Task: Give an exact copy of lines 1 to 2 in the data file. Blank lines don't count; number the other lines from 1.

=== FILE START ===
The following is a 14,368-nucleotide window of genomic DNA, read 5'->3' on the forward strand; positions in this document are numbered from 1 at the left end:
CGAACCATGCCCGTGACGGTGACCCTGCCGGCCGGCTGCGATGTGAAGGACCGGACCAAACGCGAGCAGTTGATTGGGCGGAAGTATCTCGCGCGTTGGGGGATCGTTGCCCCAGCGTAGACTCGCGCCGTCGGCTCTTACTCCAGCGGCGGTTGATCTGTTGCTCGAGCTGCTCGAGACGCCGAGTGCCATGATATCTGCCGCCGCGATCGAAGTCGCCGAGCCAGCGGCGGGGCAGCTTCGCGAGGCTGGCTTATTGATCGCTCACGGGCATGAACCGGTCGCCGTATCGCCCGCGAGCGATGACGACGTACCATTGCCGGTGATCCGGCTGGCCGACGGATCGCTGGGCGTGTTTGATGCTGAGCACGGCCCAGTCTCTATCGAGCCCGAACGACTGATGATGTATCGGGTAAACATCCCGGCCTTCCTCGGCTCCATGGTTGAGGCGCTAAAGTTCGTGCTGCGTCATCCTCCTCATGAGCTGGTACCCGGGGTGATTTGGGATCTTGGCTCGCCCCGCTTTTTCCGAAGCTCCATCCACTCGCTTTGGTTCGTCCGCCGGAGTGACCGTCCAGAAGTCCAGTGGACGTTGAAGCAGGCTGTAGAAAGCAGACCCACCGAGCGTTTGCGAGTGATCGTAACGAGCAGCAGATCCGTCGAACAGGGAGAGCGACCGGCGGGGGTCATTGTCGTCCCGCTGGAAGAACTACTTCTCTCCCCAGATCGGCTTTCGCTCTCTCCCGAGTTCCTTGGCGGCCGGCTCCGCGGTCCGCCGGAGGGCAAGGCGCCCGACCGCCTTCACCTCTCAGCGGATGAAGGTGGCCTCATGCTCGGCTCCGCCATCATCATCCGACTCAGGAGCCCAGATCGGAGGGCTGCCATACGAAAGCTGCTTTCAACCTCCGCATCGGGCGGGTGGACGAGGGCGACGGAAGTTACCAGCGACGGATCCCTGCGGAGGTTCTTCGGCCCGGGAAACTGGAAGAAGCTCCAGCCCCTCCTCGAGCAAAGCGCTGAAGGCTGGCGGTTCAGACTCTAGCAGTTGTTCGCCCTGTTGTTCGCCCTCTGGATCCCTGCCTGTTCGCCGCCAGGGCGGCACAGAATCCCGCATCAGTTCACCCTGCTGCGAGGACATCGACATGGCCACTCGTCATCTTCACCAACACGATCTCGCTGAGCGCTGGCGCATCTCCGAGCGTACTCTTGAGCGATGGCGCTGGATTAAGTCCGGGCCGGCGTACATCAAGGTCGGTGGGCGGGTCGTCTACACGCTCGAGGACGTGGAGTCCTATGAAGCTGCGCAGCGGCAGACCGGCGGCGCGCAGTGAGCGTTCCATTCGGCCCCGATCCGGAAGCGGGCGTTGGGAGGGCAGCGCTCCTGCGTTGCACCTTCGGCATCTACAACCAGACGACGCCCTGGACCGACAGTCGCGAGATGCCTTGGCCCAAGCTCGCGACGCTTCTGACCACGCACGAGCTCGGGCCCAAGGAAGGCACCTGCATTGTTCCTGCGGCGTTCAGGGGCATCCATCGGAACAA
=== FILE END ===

The following is a 14,368-nucleotide window of genomic DNA, read 5'->3' on the forward strand; positions in this document are numbered from 1 at the left end:
CGAACCATGCCCGTGACGGTGACCCTGCCGGCCGGCTGCGATGTGAAGGACCGGACCAAACGCGAGCAGTTGATTGGGCGGAAGTATCTCGCGCGTTGGGGGATCGTTGCCCCAGCGTAGACTCGCGCCGTCGGCTCTTACTCCAGCGGCGGTTGATCTGTTGCTCGAGCTGCTCGAGACGCCGAGTGCCATGATATCTGCCGCCGCGATCGAAGTCGCCGAGCCAGCGGCGGGGCAGCTTCGCGAGGCTGGCTTATTGATCGCTCACGGGCATGAACCGGTCGCCGTATCGCCCGCGAGCGATGACGACGTACCATTGCCGGTGATCCGGCTGGCCGACGGATCGCTGGGCGTGTTTGATGCTGAGCACGGCCCAGTCTCTATCGAGCCCGAACGACTGATGATGTATCGGGTAAACATCCCGGCCTTCCTCGGCTCCATGGTTGAGGCGCTAAAGTTCGTGCTGCGTCATCCTCCTCATGAGCTGGTACCCGGGGTGATTTGGGATCTTGGCTCGCCCCGCTTTTTCCGAAGCTCCATCCACTCGCTTTGGTTCGTCCGCCGGAGTGACCGTCCAGAAGTCCAGTGGACGTTGAAGCAGGCTGTAGAAAGCAGACCCACCGAGCGTTTGCGAGTGATCGTAACGAGCAGCAGATCCGTCGAACAGGGAGAGCGACCGGCGGGGGTCATTGTCGTCCCGCTGGAAGAACTACTTCTCTCCCCAGATCGGCTTTCGCTCTCTCCCGAGTTCCTTGGCGGCCGGCTCCGCGGTCCGCCGGAGGGCAAGGCGCCCGACCGCCTTCACCTCTCAGCGGATGAAGGTGGCCTCATGCTCGGCTCCGCCATCATCATCCGACTCAGGAGCCCAGATCGGAGGGCTGCCATACGAAAGCTGCTTTCAACCTCCGCATCGGGCGGGTGGACGAGGGCGACGGAAGTTACCAGCGACGGATCCCTGCGGAGGTTCTTCGGCCCGGGAAACTGGAAGAAGCTCCAGCCCCTCCTCGAGCAAAGCGCTGAAGGCTGGCGGTTCAGACTCTAGCAGTTGTTCGCCCTGTTGTTCGCCCTCTGGATCCCTGCCTGTTCGCCGCCAGGGCGGCACAGAATCCCGCATCAGTTCACCCTGCTGCGAGGACATCGACATGGCCACTCGTCATCTTCACCAACACGATCTCGCTGAGCGCTGGCGCATCTCCGAGCGTACTCTTGAGCGATGGCGCTGGATTAAGTCCGGGCCGGCGTACATCAAGGTCGGTGGGCGGGTCGTCTACACGCTCGAGGACGTGGAGTCCTATGAAGCTGCGCAGCGGCAGACCGGCGGCGCGCAGTGAGCGTTCCATTCGGCCCCGATCCGGAAGCGGGCGTTGGGAGGGCAGCGCTCCTGCGTTGCACCTTCGGCATCTACAACCAGACGACGCCCTGGACCGACAGTCGCGAGATGCCTTGGCCCAAGCTCGCGACGCTTCTGACCACGCACGAGCTCGGGCCCAAGGAAGGCACCTGCATTGTTCCTGCGGCGTTCAGGGGCATCCATCGGAACAA